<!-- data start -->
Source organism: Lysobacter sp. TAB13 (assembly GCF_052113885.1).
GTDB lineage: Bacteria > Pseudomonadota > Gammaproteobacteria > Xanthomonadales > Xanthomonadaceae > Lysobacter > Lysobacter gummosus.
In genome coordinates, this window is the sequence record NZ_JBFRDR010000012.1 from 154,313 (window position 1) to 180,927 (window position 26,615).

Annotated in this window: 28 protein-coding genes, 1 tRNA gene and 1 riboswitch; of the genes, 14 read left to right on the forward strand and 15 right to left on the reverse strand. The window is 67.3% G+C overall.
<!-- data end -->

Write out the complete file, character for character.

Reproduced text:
Source organism: Lysobacter sp. TAB13 (assembly GCF_052113885.1).
GTDB lineage: Bacteria > Pseudomonadota > Gammaproteobacteria > Xanthomonadales > Xanthomonadaceae > Lysobacter > Lysobacter gummosus.
In genome coordinates, this window is the sequence record NZ_JBFRDR010000012.1 from 154,313 (window position 1) to 180,927 (window position 26,615).

Annotated in this window: 28 protein-coding genes, 1 tRNA gene and 1 riboswitch; of the genes, 14 read left to right on the forward strand and 15 right to left on the reverse strand. The window is 67.3% G+C overall.